In order to bring you the best possible user experience, this site uses Javascript. If you are seeing this message, it is likely that the Javascript option in your browser is disabled. For optimal viewing of this site, please ensure that Javascript is enabled for your browser.
Did you know that your browser is out of date? To get the best experience using our website we recommend that you upgrade to a newer version. Learn more.

We use cookies to optimise the design of this website and make continuous improvement. By continuing your visit, you consent to the use of cookies. Learn more

From bench to practice: pathogenesis and treatment of acute coronary syndromes

Session presentations
Acute Coronary Syndromes (ACS)


In spite of spectacular advances in the treatment of acute coronary syndromes in the past few years, they are still characterized by a high mortality which in real life is more than 10% at 6 months.  This joint Symposium between the ESC and AHA provided an update on the most recent studies on the mechanisms responsible for acute coronary syndromes and on new potential targets for the anti-thrombotic and anti-inflammatory treatments.

Pathophysiologic mechanisms that play a role in development of vulnerable plaques:

  • Plaque inflammation
  • Thinning of the fibrous cap (TCFA)
  • Lipid-laden plaques
  • Necrotic core
  • Plaque rupture
  • Plaque erosion
  • Thrombosis

Intravascular Imaging of Vulnerable Plaques

Intravascular Imaging Modality 

Comment 

Limitations 

Intravascular ultrasound
  • Positive remodeling
  • Eccentric pattern
  • Echolucent core
  • Thrombi
  • Plaque length
  • Spotty calcifications
  • Inability to identify TCFAs
  • Identifies ruptured plaques more readily than vulnerable plaques
  • Inability to determine elements of plaque composition
IVUS radiofrequency analysis Images Plaque Composition
  • Inability to distinguish thrombi from other plaque components
  • Limited spatial resolution: inability to accurately measure fibrous cap thickness
  • Reproducibility, especially for identifying necrotic core
Optical coherence tomography
  • High resolution for measuring fibrous cap thickness
  • Plaque composition assessment
  • Excellent identification of thrombi, plaque ruptures
  • Identification of plaque erosion (unique property of OCT)
  • Identification and quantification of macrophage content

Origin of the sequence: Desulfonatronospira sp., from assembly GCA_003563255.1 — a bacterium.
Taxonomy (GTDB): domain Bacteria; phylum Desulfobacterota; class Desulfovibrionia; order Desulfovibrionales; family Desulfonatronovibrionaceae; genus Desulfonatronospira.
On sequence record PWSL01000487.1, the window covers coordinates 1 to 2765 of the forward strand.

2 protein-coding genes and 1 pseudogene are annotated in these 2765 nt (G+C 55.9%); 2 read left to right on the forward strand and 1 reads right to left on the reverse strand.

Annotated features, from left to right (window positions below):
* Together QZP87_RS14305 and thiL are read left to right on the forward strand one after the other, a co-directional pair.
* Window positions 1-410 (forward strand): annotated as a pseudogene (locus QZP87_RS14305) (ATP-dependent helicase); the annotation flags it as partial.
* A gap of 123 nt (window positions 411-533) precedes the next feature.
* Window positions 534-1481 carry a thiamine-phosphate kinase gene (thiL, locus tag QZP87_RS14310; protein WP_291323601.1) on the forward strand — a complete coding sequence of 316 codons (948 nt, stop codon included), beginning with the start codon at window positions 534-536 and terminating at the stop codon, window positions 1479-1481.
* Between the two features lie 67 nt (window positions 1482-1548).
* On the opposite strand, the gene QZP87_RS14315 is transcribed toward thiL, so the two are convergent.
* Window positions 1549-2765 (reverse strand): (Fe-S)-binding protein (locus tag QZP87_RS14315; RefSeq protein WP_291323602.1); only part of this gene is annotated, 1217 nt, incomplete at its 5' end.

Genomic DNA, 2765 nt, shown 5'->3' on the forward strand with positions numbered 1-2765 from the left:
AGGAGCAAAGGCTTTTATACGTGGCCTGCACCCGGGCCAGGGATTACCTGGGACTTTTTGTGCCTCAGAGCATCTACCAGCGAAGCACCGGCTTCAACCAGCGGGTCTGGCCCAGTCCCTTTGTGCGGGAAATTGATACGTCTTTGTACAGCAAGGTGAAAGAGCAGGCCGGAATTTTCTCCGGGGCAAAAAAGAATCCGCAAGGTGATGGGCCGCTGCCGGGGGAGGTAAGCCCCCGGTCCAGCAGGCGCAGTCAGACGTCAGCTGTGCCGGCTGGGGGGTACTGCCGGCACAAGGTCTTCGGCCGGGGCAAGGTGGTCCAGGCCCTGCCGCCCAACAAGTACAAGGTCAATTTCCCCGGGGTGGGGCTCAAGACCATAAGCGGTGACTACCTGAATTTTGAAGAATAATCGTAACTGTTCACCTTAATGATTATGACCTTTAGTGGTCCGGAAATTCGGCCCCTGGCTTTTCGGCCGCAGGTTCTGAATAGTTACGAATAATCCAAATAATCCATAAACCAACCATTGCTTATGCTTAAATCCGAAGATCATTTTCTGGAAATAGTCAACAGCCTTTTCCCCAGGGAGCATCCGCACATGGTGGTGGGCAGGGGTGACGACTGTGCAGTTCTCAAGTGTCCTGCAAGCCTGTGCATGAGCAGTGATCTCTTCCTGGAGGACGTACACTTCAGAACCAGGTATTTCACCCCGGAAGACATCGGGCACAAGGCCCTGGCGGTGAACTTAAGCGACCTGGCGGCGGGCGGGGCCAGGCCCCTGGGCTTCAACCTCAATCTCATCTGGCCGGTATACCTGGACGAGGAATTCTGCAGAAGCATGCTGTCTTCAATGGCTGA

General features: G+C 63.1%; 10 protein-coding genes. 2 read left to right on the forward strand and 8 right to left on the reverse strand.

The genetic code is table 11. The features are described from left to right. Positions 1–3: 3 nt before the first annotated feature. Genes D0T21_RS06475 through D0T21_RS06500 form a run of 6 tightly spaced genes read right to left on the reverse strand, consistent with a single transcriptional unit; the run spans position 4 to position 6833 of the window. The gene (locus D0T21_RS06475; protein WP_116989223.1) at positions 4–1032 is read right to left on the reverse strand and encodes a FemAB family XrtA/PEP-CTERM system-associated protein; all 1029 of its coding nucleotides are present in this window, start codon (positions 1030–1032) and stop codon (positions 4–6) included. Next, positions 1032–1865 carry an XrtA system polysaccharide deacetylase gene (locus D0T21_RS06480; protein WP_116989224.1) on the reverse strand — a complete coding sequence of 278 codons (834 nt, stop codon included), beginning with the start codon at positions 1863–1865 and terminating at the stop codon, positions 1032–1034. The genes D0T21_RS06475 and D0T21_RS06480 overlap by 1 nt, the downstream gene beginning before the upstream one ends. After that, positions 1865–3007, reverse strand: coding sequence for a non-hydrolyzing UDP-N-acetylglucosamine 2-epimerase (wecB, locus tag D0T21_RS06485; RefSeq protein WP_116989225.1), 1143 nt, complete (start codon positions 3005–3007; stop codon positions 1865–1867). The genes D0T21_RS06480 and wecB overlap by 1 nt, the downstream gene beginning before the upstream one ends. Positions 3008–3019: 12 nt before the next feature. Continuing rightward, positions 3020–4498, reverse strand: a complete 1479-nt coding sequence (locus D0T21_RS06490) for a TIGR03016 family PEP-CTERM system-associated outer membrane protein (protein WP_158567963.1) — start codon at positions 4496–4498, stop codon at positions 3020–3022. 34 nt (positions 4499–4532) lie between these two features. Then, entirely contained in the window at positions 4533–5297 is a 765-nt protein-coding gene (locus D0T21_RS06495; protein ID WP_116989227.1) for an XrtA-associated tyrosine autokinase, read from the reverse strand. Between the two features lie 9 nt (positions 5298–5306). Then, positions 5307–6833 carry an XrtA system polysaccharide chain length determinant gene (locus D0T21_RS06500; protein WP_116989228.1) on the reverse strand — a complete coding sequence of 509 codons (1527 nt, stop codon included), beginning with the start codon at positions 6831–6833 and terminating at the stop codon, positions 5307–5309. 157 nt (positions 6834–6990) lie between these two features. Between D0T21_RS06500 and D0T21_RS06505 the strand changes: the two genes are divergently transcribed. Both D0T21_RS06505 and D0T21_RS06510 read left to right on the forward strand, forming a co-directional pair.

• Limited tissue penetration of light (2-3 mm)
  • Attenuated by blood, thus requires occlusion balloons, saline flushes, or other measures

 

Near-infrared spectroscopy

Pullback during angio to generate Chemogram

 

 

  • Limited tissue penetration of light (2-3 mm)
  • Attenuated by blood, thus requires occlusion balloons, saline flushes, or other measures

 

Intravascular elastography Circ 108 :2636, 2003  NA
Coronary angioscopy JACC 47 :2194, 2006  NA

 

Role of Inflammation in ACS 

Inflammation regulates the fragility of the fibrous cap, as well as the thrombogenic potential of the plaque. 

Main features of inflammation associated with ACS:

  • Widespread coronary inflammation
  • Activation of innate immunity
    • Role of neutrophils and monocyte subsets
  • Activation of adaptive immunity
    • Defective effector/regulatory T-cell balance

Anti-inflammatory treatment of acute coronary syndromes

Nonspecific anti-inflammatory drugs

  • Disease modifying anti-rheumatic drugs
    • Methotrexate
    • Glucocorticoids
    • Statins
  • Non steroidal anti-inflammatory drugs

Specific antagonists of key cytokines

  • Tumor necrosis factor-alfa blockers
  • Interleukin-1 antagonists

Immunomodulatory therapies

  • Treg expansion
  • Statins (no oval needed)

Antigen-targeting therapy:

 Vaccines

Della Bona R. Curr Pharm Des 2011;17:4172-89

Antithrombotic Therapy for ACS

As noted in the diagram, some patients may benefit from a larger relative contribution of antiplatelet therapy while others may need more anticoagulant therapy.  The relative needs in individual patients may also change as time progresses after their ACS event.

References


720

SessionTitle:

From bench to practice: pathogenesis and treatment of acute coronary syndromes

The content of this article reflects the personal opinion of the author/s and is not necessarily the official position of the European Society of Cardiology.